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The Student News Site of Drake University

The Times-Delphic

The Student News Site of Drake University

The Times-Delphic

Hundreds of teachers leave jobs in Des Moines area school districts, leaving schools understaffed

Lincoln+Roch
Lincoln Roch

A national shortage of teachers and high turnover rates in the profession has made keeping classrooms staffed increasingly difficult for Des Moines area school districts. 

In May, Axios reported that Des Moines Public Schools lost 310 of its teachers over the summer due to retirement or resignation, accounting for 11.4% of its educators. 

Dr. Todd Hodgkinson, an associate professor of secondary education at Drake University, does not blame any specific district. He says it’s a national problem that isn’t new.

“It’s just a reality, 47% of teachers leave in the first five years, and that hasn’t changed for however long I’ve been teaching, at least 10-15 years now,” Hodgkinson said.

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Burnout is a leading factor for teachers leaving the profession, according to Hodgkinson. With large amounts of work outside of the classroom, teachers’ personal time and social lives can be non-existent. 

Daniel Nizzi, who has taught at Abraham Lincoln High School in Des Moines for 15 years, experienced these challenges first hand. 

“The first thing I did my first year of teaching was get home and fall asleep,” Nizzi said. “Then I’d wake up, grade the previous day’s papers, set up all the materials and lessons for the next day and I would be up until midnight or 1 a.m. regularly.”

Working with hundreds of different students a year, Nizzi and his fellow teachers also deal with unexpected tragedies that occur in the lives of their students. 

Nizzi has seen multiple students die during his years in the classroom, which takes a mental and emotional toll on teachers’ well-being. One instance has always stuck with him.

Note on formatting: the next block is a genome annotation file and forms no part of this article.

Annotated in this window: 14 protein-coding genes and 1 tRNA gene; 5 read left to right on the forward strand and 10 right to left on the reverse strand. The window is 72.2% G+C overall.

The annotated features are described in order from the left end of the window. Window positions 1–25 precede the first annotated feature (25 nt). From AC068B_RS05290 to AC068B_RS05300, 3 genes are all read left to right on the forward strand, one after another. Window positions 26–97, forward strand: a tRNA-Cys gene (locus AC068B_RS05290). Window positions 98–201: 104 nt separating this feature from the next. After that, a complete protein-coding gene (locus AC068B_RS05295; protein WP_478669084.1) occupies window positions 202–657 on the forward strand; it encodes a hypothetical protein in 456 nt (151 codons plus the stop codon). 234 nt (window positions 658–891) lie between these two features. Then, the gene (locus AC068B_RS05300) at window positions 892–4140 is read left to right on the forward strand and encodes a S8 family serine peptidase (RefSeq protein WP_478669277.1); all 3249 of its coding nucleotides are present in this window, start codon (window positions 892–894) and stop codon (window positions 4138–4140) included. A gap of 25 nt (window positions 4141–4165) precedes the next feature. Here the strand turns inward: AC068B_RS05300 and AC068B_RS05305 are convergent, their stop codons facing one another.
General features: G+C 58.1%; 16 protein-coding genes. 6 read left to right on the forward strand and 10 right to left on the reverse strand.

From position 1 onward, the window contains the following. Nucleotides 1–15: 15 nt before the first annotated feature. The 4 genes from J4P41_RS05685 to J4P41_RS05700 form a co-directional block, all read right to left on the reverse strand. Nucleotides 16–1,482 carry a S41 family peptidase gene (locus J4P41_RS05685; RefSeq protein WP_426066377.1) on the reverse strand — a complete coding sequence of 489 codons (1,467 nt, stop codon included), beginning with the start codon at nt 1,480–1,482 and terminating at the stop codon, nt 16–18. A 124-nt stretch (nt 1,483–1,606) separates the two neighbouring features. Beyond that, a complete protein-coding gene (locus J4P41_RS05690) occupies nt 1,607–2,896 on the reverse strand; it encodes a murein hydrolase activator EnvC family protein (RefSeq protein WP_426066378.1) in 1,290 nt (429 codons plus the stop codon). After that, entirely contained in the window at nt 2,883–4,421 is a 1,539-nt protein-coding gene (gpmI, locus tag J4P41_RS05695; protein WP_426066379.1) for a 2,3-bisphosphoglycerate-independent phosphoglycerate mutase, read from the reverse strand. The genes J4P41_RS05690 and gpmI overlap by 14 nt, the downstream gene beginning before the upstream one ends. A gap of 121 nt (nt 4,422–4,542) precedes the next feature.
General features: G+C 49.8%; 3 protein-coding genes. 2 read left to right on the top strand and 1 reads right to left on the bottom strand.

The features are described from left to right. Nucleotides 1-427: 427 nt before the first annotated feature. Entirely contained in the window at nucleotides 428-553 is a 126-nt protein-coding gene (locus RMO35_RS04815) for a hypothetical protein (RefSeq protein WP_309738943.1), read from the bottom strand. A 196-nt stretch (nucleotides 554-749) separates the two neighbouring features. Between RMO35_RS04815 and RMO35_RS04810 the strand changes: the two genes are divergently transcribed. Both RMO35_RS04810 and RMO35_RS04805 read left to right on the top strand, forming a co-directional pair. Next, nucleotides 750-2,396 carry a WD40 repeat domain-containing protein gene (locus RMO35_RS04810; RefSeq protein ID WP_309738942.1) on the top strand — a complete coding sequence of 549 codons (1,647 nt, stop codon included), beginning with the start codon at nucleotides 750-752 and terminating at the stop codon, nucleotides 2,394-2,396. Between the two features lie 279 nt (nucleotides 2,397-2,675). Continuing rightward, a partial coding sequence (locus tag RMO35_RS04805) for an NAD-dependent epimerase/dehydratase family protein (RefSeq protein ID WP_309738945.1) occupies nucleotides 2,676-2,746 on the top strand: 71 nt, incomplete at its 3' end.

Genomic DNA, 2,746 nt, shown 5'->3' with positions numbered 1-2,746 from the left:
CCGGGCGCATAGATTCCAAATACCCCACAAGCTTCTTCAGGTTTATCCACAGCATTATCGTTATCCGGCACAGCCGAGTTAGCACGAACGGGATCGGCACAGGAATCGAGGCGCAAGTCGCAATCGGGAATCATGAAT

“[I had] a student my first year that, before that year was over, was murdered. Just the emotional shock of having a situation like that – an individual that was in front of you and that you got to know, just all of a sudden gets taken away,” Nizzi said.

With all its complexities, Hodgkinson has seen the profession increasingly villainized for everything from the quality of education students receive to what is included in curricula. 

In response to the fear of critical race theory being incorporated into curricula, the Iowa legislature passed a law last summer that bans teaching lessons suggesting the U.S. or the state of Iowa as fundamentally or systemically racist or sexist. 

“[Teachers are] attacked on a daily basis in the media or by politicians and policymakers,” Hodgkinson said. “Their pay gets cut because education funding has been cut for the last 10 or 15 years. They’re just tired, it’s a busy job, but they’re tired of being perceived as lesser than.”

The Des Moines Public School District has been implementing district-wide plans to standardize classroom learning. A key feature is the removal of the teacher as an instructor.

Instead, they act as a facilitator for questions as students work at their own pace through district-designed curriculums. This shift has been met with anger from teachers in the district who feel they aren’t allowed to do their job, according to Nizzi.

“When I started, there was a lot more trust in the teacher to do the job that they were professionally trained for in college, to do the job you interviewed them to do,” Nizzi said.

Dealing with retention, DMPS has been taking steps to try to prevent vacant positions like offering a $50,000 incentive for teachers reaching retirement to stay

For now, the district is staying afloat, but the problems in the profession as a whole remain.

“It’s a difficult job that has a lot of complexities that a lot of people don’t see, and it’s really stressful,” Hodgkinson said.

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